Five Takeaways From The Copenhagen Fashion Summit

Levi Strauss & Co.
May 16, 2017

At Levi Strauss & Co., we know that there is more work to be done in order to create a more sustainable apparel industry. And while so much progress has been made, there is even more opportunity ahead.

Last week, I attended the fifth annual Copenhagen Fashion Summit, where nearly 1,000 leaders in apparel and sustainability gathered to discuss “how the fashion industry can contribute to a world beyond the next season.”

It was encouraging to hear from people on all sides of the business—from designers, to manufacturers, to technology experts, brand leaders, to philanthropists—about the work that’s been done so far and the direction many, like ourselves, are taking moving forward.

So, with that, here are my top takeaways from this year’s Copenhagen Fashion Summit:

  • Being less bad is not being good. William McDonough, author of Cradle to Cradle: Remaking the Way We Make Things, kicked off the Summit and emphasized that it’s not about what you’re going to stop doing to be more sustainable, it’s about what you’re going to start doing. We have to make sure, as he said, that we don’t forget our values while focusing on value.
  • We’ll only reach our goals if we collaborate. Ellen Macarthur, founder of the Ellen MacArthur Foundation, shared her experience in working to create a more sustainable plastics industry as inspiration for what can be done in fashion and noted, “The only way to change the system is to collaborate.” And compellingly, Kelly Caruso, president of Target global sourcing said, “Let’s be honest, supply chains are messy. But all of us working together to dig and figure out what are the problems and band together to solve them has been exciting.”
  • Transparency is critical. Michael Kowalski, chairman of the board and interim-CEO at Tiffany & Co., said about his company’s work as it specifically relates to responsible mining, “You have to pull back the veil and expose your flaws. Only then can you move forward with confidence.” Wendy Schmidt, president of the Schmidt Family Foundation added, “You have to be transparent. Customers value that honesty.”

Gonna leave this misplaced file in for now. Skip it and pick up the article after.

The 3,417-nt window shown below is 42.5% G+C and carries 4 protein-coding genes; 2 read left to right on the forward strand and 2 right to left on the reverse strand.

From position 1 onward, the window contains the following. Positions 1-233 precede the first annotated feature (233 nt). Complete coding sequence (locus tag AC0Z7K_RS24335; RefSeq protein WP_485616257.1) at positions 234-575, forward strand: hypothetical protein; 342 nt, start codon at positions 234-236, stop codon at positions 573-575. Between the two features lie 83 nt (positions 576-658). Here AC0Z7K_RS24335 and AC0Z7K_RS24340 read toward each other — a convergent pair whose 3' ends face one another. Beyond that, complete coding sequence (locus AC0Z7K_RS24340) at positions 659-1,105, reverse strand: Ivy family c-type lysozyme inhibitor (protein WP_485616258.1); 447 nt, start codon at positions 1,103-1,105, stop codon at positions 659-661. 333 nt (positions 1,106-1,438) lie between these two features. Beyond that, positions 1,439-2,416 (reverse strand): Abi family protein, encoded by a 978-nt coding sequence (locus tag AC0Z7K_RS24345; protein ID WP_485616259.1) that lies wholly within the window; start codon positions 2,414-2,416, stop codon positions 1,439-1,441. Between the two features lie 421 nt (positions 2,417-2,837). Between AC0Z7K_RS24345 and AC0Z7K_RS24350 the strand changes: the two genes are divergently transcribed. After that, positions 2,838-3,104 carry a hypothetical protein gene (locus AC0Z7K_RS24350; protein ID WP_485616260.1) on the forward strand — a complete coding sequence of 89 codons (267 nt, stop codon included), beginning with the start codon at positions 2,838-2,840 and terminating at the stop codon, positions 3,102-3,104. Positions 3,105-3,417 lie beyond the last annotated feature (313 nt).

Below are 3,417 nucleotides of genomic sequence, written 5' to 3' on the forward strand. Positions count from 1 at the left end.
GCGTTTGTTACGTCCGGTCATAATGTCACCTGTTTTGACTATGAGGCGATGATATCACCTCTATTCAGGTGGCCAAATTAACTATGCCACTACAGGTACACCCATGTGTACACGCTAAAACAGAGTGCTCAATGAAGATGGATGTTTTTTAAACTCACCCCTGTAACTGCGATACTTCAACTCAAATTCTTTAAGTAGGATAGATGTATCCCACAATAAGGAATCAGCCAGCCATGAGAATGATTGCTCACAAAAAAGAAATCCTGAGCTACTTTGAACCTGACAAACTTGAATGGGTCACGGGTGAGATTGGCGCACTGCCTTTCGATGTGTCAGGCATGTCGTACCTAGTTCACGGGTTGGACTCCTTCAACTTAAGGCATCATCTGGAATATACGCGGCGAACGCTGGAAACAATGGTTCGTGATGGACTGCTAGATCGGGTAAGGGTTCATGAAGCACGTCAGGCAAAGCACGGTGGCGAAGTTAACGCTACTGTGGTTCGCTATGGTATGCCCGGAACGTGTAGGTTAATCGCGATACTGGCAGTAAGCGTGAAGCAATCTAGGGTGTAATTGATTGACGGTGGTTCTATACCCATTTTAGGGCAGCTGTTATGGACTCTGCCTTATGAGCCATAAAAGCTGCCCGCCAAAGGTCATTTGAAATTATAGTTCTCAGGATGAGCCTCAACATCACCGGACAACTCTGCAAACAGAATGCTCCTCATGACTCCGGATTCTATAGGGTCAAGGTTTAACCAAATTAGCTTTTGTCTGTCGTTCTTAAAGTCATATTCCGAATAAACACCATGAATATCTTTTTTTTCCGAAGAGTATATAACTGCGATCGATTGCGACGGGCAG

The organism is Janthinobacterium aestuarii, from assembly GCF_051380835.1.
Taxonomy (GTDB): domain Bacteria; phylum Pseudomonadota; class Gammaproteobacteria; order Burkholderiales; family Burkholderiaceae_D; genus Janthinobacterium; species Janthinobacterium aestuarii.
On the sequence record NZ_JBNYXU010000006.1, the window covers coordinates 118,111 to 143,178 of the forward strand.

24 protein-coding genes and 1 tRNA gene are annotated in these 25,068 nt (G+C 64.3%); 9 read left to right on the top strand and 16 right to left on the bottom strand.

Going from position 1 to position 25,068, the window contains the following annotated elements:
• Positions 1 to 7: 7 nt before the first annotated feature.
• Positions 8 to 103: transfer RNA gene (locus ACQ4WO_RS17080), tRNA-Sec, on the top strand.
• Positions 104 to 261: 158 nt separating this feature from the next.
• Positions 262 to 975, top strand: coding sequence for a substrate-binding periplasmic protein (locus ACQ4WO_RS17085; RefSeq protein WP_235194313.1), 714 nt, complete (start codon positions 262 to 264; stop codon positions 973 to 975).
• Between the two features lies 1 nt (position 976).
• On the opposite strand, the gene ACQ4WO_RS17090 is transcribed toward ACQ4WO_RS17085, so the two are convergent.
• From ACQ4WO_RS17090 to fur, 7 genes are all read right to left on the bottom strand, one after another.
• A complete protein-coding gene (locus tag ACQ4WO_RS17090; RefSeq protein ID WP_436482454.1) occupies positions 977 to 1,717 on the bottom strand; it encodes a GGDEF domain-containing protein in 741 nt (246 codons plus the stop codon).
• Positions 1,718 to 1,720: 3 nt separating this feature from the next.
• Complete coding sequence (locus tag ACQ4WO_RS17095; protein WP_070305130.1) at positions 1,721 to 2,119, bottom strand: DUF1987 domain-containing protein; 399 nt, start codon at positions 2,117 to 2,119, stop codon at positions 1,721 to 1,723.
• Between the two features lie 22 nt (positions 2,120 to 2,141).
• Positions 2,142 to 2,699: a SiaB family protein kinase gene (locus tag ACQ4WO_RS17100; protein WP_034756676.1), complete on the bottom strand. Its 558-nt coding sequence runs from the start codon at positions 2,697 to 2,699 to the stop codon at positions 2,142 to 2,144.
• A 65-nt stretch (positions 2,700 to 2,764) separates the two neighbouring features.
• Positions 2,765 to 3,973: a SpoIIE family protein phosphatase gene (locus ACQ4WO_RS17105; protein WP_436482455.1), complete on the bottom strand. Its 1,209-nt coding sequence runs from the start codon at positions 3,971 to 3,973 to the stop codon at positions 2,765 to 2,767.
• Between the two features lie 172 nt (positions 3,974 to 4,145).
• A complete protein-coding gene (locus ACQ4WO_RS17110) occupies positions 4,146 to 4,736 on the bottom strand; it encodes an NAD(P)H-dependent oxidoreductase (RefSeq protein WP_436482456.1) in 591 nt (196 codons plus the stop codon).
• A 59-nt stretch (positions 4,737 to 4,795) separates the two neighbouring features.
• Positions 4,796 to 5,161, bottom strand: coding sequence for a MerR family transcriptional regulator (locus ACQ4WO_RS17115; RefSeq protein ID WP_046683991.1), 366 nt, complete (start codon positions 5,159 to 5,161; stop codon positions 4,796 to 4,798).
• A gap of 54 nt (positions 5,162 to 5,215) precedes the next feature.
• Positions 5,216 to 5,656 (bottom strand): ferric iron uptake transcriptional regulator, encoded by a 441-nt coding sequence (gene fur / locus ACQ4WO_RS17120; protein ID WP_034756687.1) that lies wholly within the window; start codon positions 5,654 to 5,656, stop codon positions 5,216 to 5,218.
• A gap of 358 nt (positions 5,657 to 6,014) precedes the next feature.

• Sustainability makes good business sense. In the “Pulse of the Fashion Industry” report that was released at the Summit, the Global Fashion Agenda and Boston Consulting Group projected that, by 2030, fashion brands will see a decline in EBIT margins of more than three percentage points if they continue ‘business as usual.” In the simplest terms, that means if everything stayed the same with an apparel company’s operating costs, we’d see a three-percentage point decline in profit in the next decade. The case for change is clear. At LS&Co. we understand that sustainability is core to our business and our CFO Harmit Singh recently shared his thoughts on how we have built it into our company’s strategy.
  • There isn’t one solution. And there isn’t a finish line. As an industry we need to realize that becoming more sustainable isn’t about one project or program. Jason Kibbey, CEO of the Sustainable Apparel Coalition, said, “We need to holistically manage so we ultimately make a real impact. We don’t want to just make a dent in small problems, we want something bigger.” William McDonough added, “It will take us all. It will take forever. But that’s the point.”

At the end of the day, it was John Moore, LS&Co. Collaboratory fellow and co-founder of Outerknown, whose words will stick with me the most: “Doing good feels good. It’s addictive. So do one thing better and keep going.”